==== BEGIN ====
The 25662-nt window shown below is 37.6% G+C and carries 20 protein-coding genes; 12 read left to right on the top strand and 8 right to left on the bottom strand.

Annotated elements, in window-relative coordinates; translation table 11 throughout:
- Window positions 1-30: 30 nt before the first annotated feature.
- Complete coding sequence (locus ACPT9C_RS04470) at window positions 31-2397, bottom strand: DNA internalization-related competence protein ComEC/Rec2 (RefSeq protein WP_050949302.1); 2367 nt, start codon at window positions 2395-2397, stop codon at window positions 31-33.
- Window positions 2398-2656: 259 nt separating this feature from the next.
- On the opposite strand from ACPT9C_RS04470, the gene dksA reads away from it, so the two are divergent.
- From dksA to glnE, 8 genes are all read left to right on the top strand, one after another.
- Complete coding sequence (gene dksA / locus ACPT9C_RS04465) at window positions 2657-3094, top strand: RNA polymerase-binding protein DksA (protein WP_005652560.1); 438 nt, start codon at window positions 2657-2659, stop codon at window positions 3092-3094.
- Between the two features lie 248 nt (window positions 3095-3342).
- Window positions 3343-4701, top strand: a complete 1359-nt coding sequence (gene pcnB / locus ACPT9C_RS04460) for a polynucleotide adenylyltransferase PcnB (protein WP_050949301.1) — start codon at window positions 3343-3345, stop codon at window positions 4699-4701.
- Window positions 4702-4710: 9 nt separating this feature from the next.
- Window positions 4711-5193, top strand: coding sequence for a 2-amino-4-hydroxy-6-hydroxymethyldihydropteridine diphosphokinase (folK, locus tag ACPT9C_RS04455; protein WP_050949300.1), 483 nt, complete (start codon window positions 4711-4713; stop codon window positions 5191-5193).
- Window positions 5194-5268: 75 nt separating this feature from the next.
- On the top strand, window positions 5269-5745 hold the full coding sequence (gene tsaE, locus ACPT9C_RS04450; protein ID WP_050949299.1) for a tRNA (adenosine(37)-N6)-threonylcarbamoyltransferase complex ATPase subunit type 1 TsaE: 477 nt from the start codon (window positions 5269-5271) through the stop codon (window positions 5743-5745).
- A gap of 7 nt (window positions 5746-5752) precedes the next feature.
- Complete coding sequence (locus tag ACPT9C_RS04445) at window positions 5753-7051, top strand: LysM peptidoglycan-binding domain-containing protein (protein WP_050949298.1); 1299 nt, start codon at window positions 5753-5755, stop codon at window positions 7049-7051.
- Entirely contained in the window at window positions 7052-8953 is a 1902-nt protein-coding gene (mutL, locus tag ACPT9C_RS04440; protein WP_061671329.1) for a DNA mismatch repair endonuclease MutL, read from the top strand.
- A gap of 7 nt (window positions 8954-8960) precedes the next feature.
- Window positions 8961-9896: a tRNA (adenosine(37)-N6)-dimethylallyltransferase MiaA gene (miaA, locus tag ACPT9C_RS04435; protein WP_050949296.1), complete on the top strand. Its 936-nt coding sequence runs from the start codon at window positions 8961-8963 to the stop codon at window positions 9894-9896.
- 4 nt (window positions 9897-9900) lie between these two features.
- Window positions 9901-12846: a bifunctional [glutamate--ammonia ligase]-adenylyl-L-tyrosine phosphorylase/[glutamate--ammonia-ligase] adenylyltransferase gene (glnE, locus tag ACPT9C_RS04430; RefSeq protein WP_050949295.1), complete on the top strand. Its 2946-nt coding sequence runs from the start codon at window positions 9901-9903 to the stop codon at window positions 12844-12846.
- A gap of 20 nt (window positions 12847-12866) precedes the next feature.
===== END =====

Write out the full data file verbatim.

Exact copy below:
The 25662-nt window shown below is 37.6% G+C and carries 20 protein-coding genes; 12 read left to right on the top strand and 8 right to left on the bottom strand.

Annotated elements, in window-relative coordinates; translation table 11 throughout:
- Window positions 1-30: 30 nt before the first annotated feature.
- Complete coding sequence (locus ACPT9C_RS04470) at window positions 31-2397, bottom strand: DNA internalization-related competence protein ComEC/Rec2 (RefSeq protein WP_050949302.1); 2367 nt, start codon at window positions 2395-2397, stop codon at window positions 31-33.
- Window positions 2398-2656: 259 nt separating this feature from the next.
- On the opposite strand from ACPT9C_RS04470, the gene dksA reads away from it, so the two are divergent.
- From dksA to glnE, 8 genes are all read left to right on the top strand, one after another.
- Complete coding sequence (gene dksA / locus ACPT9C_RS04465) at window positions 2657-3094, top strand: RNA polymerase-binding protein DksA (protein WP_005652560.1); 438 nt, start codon at window positions 2657-2659, stop codon at window positions 3092-3094.
- Between the two features lie 248 nt (window positions 3095-3342).
- Window positions 3343-4701, top strand: a complete 1359-nt coding sequence (gene pcnB / locus ACPT9C_RS04460) for a polynucleotide adenylyltransferase PcnB (protein WP_050949301.1) — start codon at window positions 3343-3345, stop codon at window positions 4699-4701.
- Window positions 4702-4710: 9 nt separating this feature from the next.
- Window positions 4711-5193, top strand: coding sequence for a 2-amino-4-hydroxy-6-hydroxymethyldihydropteridine diphosphokinase (folK, locus tag ACPT9C_RS04455; protein WP_050949300.1), 483 nt, complete (start codon window positions 4711-4713; stop codon window positions 5191-5193).
- Window positions 5194-5268: 75 nt separating this feature from the next.
- On the top strand, window positions 5269-5745 hold the full coding sequence (gene tsaE, locus ACPT9C_RS04450; protein ID WP_050949299.1) for a tRNA (adenosine(37)-N6)-threonylcarbamoyltransferase complex ATPase subunit type 1 TsaE: 477 nt from the start codon (window positions 5269-5271) through the stop codon (window positions 5743-5745).
- A gap of 7 nt (window positions 5746-5752) precedes the next feature.
- Complete coding sequence (locus tag ACPT9C_RS04445) at window positions 5753-7051, top strand: LysM peptidoglycan-binding domain-containing protein (protein WP_050949298.1); 1299 nt, start codon at window positions 5753-5755, stop codon at window positions 7049-7051.
- Entirely contained in the window at window positions 7052-8953 is a 1902-nt protein-coding gene (mutL, locus tag ACPT9C_RS04440; protein WP_061671329.1) for a DNA mismatch repair endonuclease MutL, read from the top strand.
- A gap of 7 nt (window positions 8954-8960) precedes the next feature.
- Window positions 8961-9896: a tRNA (adenosine(37)-N6)-dimethylallyltransferase MiaA gene (miaA, locus tag ACPT9C_RS04435; protein WP_050949296.1), complete on the top strand. Its 936-nt coding sequence runs from the start codon at window positions 8961-8963 to the stop codon at window positions 9894-9896.
- 4 nt (window positions 9897-9900) lie between these two features.
- Window positions 9901-12846: a bifunctional [glutamate--ammonia ligase]-adenylyl-L-tyrosine phosphorylase/[glutamate--ammonia-ligase] adenylyltransferase gene (glnE, locus tag ACPT9C_RS04430; RefSeq protein WP_050949295.1), complete on the top strand. Its 2946-nt coding sequence runs from the start codon at window positions 9901-9903 to the stop codon at window positions 12844-12846.
- A gap of 20 nt (window positions 12847-12866) precedes the next feature.